"Rob, the Earth is a better place in general than it was a generation ago, but you still have to watch your back. There are evil people out there who see the rich and successful as targets."

"I can appreciate the truth of that, it just seems like someone could have been more up front with me about it is all." Rob answered, trying not to sound too much like he was whining.

"Its been an ongoing problem for the McKesson's since my great-grandfather's time, and we've gotten pretty good at it." Dave said. "We train our own security, and have for many, many years. We forget sometimes that everyone else we associate with isn't necessarily aware of these realities. My apologies for that."

"I understand really, and I'm not completely surprised. That's what I figured all those beefy, iron-postured cooks and laundry people were doing on the Pai Lung, and I had no problem with it." He answered.

"You'd better let your pilot know too. Our team believes he has already noticed them, and our background check on him suggests he has had the kind of training that means he should be aware of them. We'd rather not have to see who has received the better training, our security team or Ted Henley."

Rob asked for a copy of the background report on Ted, and read it with interest. The drill instructor attitude he wore so naturally was pretty close to the truth. He had been involved in some seriously heavy military stuff, and had spent a dozen years training people to do nasty things to bad guys with extreme efficiency.

While he wondered at the kind of connections that McKesson must have to get some of the military background information, which had to be classified, Rob wasn't adverse to using it to his advantage.

He contrived to find himself alone with Ted on the beach the next day and sat down in the beach chair beside him.

"So Ted, what do you think of the security detail McKesson has had watching over us?" He offered as an opening.

"They're good. I trust them to keep us as safe as possible." He said. After a sip of his rum barrel punch, he asked.

"So they spotted me spotting them then?"

"Nope, they just assumed you had based on what they knew of you." Rob took a long sip of his own drink.

"So they show you their background check?"

"Yup. Some interesting stuff in there. Some I was surprised that McKesson had access to. Nothing operation specific, but a lot of detail on the type of work you did in the military."

"Lots of that is supposed to be secret. You still okay with me working for you after seeing that?"

"Yeah, but I think you should give up this rent-a-pilot gig."

"I don't think so. Its the cleanest work I can get with the skill set I've got."

"No its not. You'll become my personal pilot, bodyguard and maybe even teacher. No renting yourself out, you'd be a full-time employee, retirement, health plan, the works."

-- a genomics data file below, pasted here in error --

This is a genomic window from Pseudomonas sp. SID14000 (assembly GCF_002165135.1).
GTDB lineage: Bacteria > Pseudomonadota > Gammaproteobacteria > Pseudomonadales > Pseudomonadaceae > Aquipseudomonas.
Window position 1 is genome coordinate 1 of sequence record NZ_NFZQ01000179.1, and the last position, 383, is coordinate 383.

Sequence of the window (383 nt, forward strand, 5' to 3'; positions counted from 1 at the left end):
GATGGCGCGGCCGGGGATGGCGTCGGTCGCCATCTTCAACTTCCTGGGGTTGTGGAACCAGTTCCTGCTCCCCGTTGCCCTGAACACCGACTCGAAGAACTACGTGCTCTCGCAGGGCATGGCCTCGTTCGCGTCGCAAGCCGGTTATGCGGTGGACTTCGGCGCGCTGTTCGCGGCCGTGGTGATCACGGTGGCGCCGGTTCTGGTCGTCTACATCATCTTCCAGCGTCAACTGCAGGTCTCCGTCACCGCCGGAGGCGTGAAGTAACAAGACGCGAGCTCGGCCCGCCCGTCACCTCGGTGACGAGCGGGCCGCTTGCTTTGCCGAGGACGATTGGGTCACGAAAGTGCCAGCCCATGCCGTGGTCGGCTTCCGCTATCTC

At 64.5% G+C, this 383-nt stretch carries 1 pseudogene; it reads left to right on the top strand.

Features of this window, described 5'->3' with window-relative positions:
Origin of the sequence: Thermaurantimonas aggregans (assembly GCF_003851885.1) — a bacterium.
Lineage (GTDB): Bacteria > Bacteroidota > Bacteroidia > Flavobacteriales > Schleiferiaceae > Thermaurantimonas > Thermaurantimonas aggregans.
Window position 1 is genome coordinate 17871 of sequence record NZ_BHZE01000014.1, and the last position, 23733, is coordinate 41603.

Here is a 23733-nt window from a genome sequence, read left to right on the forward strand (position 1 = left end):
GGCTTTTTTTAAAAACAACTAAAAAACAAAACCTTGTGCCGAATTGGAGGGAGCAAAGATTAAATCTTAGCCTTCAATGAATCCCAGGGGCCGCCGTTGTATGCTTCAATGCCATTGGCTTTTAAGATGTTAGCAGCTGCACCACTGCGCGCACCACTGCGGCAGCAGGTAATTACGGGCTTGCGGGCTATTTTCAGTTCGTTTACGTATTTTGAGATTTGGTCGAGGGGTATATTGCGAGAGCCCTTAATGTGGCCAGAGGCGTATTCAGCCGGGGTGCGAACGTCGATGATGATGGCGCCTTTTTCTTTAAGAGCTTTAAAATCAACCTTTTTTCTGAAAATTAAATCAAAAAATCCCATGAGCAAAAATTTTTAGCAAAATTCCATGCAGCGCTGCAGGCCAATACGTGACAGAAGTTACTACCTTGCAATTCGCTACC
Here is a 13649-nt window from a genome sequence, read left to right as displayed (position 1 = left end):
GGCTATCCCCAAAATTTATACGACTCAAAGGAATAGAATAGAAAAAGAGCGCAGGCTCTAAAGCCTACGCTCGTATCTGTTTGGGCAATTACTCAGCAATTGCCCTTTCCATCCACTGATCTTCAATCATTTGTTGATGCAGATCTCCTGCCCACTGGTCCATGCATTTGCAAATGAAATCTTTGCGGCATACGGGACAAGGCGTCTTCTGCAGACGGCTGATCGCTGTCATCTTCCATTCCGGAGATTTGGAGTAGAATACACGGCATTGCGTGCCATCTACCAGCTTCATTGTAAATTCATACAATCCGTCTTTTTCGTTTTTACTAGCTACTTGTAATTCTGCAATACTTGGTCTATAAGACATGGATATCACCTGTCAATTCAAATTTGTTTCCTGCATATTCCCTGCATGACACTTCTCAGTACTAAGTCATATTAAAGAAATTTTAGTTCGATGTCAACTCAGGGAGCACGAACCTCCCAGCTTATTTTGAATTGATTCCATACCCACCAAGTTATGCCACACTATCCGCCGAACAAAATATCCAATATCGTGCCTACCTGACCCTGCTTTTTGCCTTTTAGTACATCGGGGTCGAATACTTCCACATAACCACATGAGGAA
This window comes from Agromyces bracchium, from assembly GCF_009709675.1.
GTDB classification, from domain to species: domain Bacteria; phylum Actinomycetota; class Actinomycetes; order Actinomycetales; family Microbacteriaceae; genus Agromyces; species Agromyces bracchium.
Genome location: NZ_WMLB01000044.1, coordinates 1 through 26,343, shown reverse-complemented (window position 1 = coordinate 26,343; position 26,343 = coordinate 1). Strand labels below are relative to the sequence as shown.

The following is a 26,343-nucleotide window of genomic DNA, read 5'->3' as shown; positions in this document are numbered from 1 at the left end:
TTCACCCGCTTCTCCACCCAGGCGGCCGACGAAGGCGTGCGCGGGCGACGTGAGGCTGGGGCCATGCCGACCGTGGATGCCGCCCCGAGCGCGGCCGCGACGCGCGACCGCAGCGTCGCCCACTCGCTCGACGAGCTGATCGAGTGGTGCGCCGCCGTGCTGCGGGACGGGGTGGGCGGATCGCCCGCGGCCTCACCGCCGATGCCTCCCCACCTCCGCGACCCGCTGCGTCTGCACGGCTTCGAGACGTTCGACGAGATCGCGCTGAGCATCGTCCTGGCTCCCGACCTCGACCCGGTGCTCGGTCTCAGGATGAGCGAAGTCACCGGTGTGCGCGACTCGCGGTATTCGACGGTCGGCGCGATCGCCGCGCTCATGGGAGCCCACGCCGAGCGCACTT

"Teacher?" Ted asked.

"Well, Wendy and I were learning Tae kwan do from one of the cooks on board the Hawking. He reminds me very much of the guys we were just discussing, and I assume he was filling the same position there as these guys are here."

"Does it mean I have to strap myself into the rocket when its time for you to go heading off into the great wide empty?"

"Well other than that we don't use rockets anymore, which you knew, yes, I'd hope you'd really take it as that kind of full time commitment."

"Deal." Ted held out his hand and they shook. Rob tapped Sheila back in Boston immediately.

"Sheila, I need you to get some paperwork started for me. Ted Henley, rent-a-pilot, is now a full time QuanTangle employee. Get him signed up for the benefits package. Most of the information you need should be in the bonding information we got, but I'll throw this link over to Ted's tap and let the two of you get things squared away."

Rob got the two of them together and then headed off down the beach to find Wendy. The parents were off to Bridgetown to do a little shopping. He was hoping for a little mid-morning delight.


The space trials were brief, and pretty uneventful. The lessons learned on Nauru meant that most of the problems they had experienced in the past didn't happen. There are always small items to correct or adjust though, its a given with this level of complexity. Complexity was considerably less than it had been in the old NASA Space Shuttle days though. Their systems were much more robust.

Rob told Arne and Morrie to run the follow-ups without him, but to keep him posted. Once the space-worthiness was certified, he would have to do his own testing of the sensor and diagnostic systems. That was a one man show though.

Rob met Professor Eierey at Wean Hall the next day. He was a thin, bearded man in his forties, and he had a tendency to seem slightly nervous, almost twitchy, but that was just a physical trait. He was really one of those calm, focused types who never seemed to get excited. He was also a bit of an elitist, and he had rubbed Rob the wrong way several times with his attitude, but his labs and research staff were operated as a strict meritocracy, so he had prospered under him.

"Well Mr. Young. Welcome back. You seem to have done rather well for yourself since leaving."

"Thank you. In some ways I credit you professor." He said, meaning every word. "Our personalities may have clashed frequently, but I certainly thrived under your system, and most of what I've done was possible only because you were never one to place yourself between a student and recognition."

"You deserve the recognition you're getting, and you're right, I've never been one to get all bollixed up over someone else's recognition. And call me Jack, please?."